My Results:LD is correct in saying that the blue cheese leaks out of the loaf during cooking. I had a bit of a blow out on one side where a cube of cheese must have been close to the surface and had cheese leaking all over my baking stone. The smell of the cheese cooking was right throughout the house and after waiting for it to cool the crumb was soft and airy. The blue cheese taste does permeate all the bread and makes for some wonderful combinations with other foods...I might even try some with honey and make my old Dad proud.
Thanks for posting this LD... and now for the lemon and rosemary bread :)

TeckPoh's picture
TeckPoh 2009 July 4

I think I can smell it from here! Hubby ain't very keen....unless, unless, I bake it on a day when he has flu.

Happy weekend!

LeadDog's picture
LeadDog 2009 July 5
The cheese you used sounds in characteristics like the cheese I used.  I cut mine into small cubes and some of the cheese just crumbled into little bits.  You can see on my loaf where the cheese was close to the surface and leaked out.  This bread is beyond a shadow of a doubt the best tasting bread I have ever made.  The Lemon Rosemary was just ordinary after making this bread.  I'm going to have to make this bread again soon.  It might just be time to go to the cheese shop and get educated.
TP make the bread and put some like hot pepper jelly on it, Hubby might change his mind.
TeckPoh's picture
TeckPoh 2009 July 16

Erm...we've been gingerly exploring more cheese. We've gone past Lancashire, now on Wensleydale...crumbly stuff but flavourful. Working our way to blue..., it's not the colour nor the smell (hey, we eat durian) that's bothering us, it's more of the smurfy beasties potentially playing havoc with our system.

Up to no good, eh? Sounds like something we want to do in future.

Johnny's picture
Johnny 2009 July 16
Aw come on TP if you can eat durian you can eat anything! You know the blue smurfy beasties as you call them are actually just penicllium cultures. Would you balk at using a starter if the cultures were blue?
celia's picture
celia 2009 July 17

The advantage of being an Asian growing up in Oz is that I have lots of access to and absolutely adore blue cheese.  Even the really bad stinky ones made from unpasteurized milk in France.  I've never gotten sick from blue cheese.  I'm actually far more concerned about the tung chai that sits in an unrefrigerated terracotta pot for a decade, or the chemicals in the salted dace with black bean that comes in a tin and tastes like pure delicious wickedness. :)

But my mother won't touch cheese, and she would shoot me if she knew how often I ate blue (ie. to her, "off") cheese...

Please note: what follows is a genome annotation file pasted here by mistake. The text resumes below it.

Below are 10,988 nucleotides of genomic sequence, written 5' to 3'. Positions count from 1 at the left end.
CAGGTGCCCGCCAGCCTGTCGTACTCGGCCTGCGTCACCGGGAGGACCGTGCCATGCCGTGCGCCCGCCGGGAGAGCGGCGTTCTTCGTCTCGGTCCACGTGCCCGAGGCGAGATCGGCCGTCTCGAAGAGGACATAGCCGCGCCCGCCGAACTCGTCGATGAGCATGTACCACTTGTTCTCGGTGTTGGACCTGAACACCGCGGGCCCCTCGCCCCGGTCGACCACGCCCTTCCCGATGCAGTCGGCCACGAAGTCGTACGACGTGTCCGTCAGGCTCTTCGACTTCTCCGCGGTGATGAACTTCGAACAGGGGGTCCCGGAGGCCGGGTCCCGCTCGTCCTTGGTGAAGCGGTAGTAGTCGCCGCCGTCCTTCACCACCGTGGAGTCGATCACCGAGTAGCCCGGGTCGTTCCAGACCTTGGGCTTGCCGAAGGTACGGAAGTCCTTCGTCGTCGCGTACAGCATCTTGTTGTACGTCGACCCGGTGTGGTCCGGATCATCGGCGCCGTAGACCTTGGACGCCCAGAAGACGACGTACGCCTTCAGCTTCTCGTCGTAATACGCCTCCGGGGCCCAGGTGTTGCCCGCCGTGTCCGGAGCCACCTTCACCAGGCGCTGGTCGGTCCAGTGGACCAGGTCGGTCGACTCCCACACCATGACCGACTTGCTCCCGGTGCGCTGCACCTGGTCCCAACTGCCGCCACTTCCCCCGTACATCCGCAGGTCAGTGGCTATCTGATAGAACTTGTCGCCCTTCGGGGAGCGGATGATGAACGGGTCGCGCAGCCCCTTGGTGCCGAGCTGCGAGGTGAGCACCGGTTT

Millciti's picture
Millciti 2009 July 17

All of them have no problem eating gorgonzola or Brie... So what is the fuss really?
My hubby is the picky one by the way and I am the one who is not allergic.

Johnny and Duane your breads both look pretty darn delicious if you ask me.  i will have to get some blue
cheese and give it a try... I just made some Chocolate, Cherry  & walnut sourdough bagels that were so good ... all the evidence was destroyed at once:)  Maybe I'll get pictures next time.

TP you could try the Wensleydale in this bread or if you want to work towards blue try some gorgonzola
a mild italian Blue.

And Celia I agree about the Asian Cuisine lots of scary stuff there... As well as great food too!  Sorry I still haven't had time or the right ingredients for your gluten free yet...  But I will eventually try it.

LeadDog's picture
LeadDog 2009 July 17
TP the Blue Cheese information wasn't pointed at you.  I think Johnny was interested in what kind of Blue Cheese I used.

Here is a picture of the next experiment, walnut and blue cheese.
Walnut Blue Cheese

I'm taking it to work with some homemade hot pepper jelly.  I guess I'll have to take my camera and get a picture of the crumb.
TeckPoh's picture
TeckPoh 2009 July 17

Nah I didn't think you were speaking to me, I brought out my blue qualms to help distract and wrench some poor folks off da monitor...from their fixation on these gorgeous breads. BTW, how do you make your hot pepper jelly? ;) Sounds the perfect companion for your blue cheese range of breads.

I get the safe2consume and u-won't-b-sorry message, guys...thanks!...going for it SOON.


LeadDog's picture
LeadDog 2009 July 20
That is a Swallowtail Butterfly.  They are not really very common here and only twice in my lifetime have I got a picture of one like that.
Here is the crumb shot of the bread.  The volunteers ate it up in a hurry once they started on it.  I think the Blue Cheese this time was a little bit to strong.  I couldn't even tell there were walnuts in the bread but I have an idea for my next experiment.  The cheese shops here should have some milder cheese so I'm going to check them out.